Wilhelmsen’s point of view was profoundly inspired by the work of the Christo and Jeanne-Claude duo, made up of two artists, namely Christo Vladimirov Javacheff and Jeanne-Claude Denat de Guillebon, famous for large-scale and site-specific installations. The Norwegian architect has found in their work (which includes, among other things, large-scale cover-ups of buildings, mountains, parks, and so on) inspiration in developing his style. He adds something to the mix as well: pieces no longer have a solely aesthetic purpose, as the ones of the duo did, but also a functional attribute. I find it interesting that Wilhelmsen went a few decades in the past to come across something which ultimately was to lead to the current iterations of his craft. It seems that building the new upon the old does have a lot of benefits, an idea which will briefly be more carefully looked into. In the previously mentioned case of T. Wilhelmsen, ideas based around creating art in a given environment were taken and further developed, to the point in which practicality is equally important.

The idea of the new development upon the old is also to be found in Yashar Hanstad’s philosophy of architecture. The Iranian-born architect insists on the fact that while uniqueness is important, erasing what has been before to make a place for the new is a mistake. He deems familiarity as vital as a novelty and, as such, he strongly emphasizes modernity to not disregard the past. His conception relates again to how individuals may respond to something he has created. He strongly believes that maintaining the character of a house, that letting those who step inside read history in the walls, creates a sense of age, imbued with respect and reverence. Yet again, we have someone convinced that architecture may affect the individual.

After having briefly examined a glimpse of how these people think about what they create, I believe a few conclusions about how architecture is and how it could affect our quality of life may be drawn. Construction needs to serve a purpose, it must be functional in some way. But, at the same time, this functionality needs to be doubled by an aesthetically pleasing ensemble to create a feeling of uniqueness and one-kindness, while also retaining familiarity. It is through this that a place can change us in a meaningful way. Bridged connections between a person and where they sit, stand, or spend most of their time will ultimately lead to a sense of belonging. Wide and open spaces help the individual not feel trapped between a few walls and if one feels free, even though one remains enclosed, it is a sign of good architecture and design, which may shape our days positively. On the opposite side of the matter, if one feels trapped, secluded, restrained between and in constructions, then negative thoughts and feelings are soon to follow.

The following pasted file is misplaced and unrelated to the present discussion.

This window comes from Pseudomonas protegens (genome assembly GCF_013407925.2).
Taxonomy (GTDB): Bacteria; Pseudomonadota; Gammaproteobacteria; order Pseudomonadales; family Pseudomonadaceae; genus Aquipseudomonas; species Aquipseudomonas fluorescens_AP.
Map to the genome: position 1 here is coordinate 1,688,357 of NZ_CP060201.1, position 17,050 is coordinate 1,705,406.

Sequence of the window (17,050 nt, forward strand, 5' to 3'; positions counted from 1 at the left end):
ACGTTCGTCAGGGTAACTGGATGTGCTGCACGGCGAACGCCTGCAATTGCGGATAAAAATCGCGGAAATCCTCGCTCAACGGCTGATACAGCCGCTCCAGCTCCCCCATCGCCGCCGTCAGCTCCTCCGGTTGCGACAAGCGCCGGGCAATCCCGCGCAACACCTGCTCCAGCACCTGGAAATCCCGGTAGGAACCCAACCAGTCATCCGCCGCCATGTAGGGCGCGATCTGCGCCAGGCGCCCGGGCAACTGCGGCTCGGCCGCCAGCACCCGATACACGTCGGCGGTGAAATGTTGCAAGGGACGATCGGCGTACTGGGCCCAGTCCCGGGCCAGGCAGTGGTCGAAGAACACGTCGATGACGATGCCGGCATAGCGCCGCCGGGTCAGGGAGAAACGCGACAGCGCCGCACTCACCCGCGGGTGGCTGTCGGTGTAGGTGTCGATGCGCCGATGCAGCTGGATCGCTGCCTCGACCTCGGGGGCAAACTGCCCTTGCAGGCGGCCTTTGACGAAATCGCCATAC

Indeed, some styles of shaping constructions may not be perceived well by some people, even though they might be considered fantastic by others, like Tommie Wilhelmsen. However, that is yet another sign that architecture does indeed make someone feel something, be it pleasant or not. Thus, it is safe to say that how we build has a toll on the way we live our lives. The environment still dictates to some extent the kind of people we become. Let us make sure it helps us reach better the best one might be.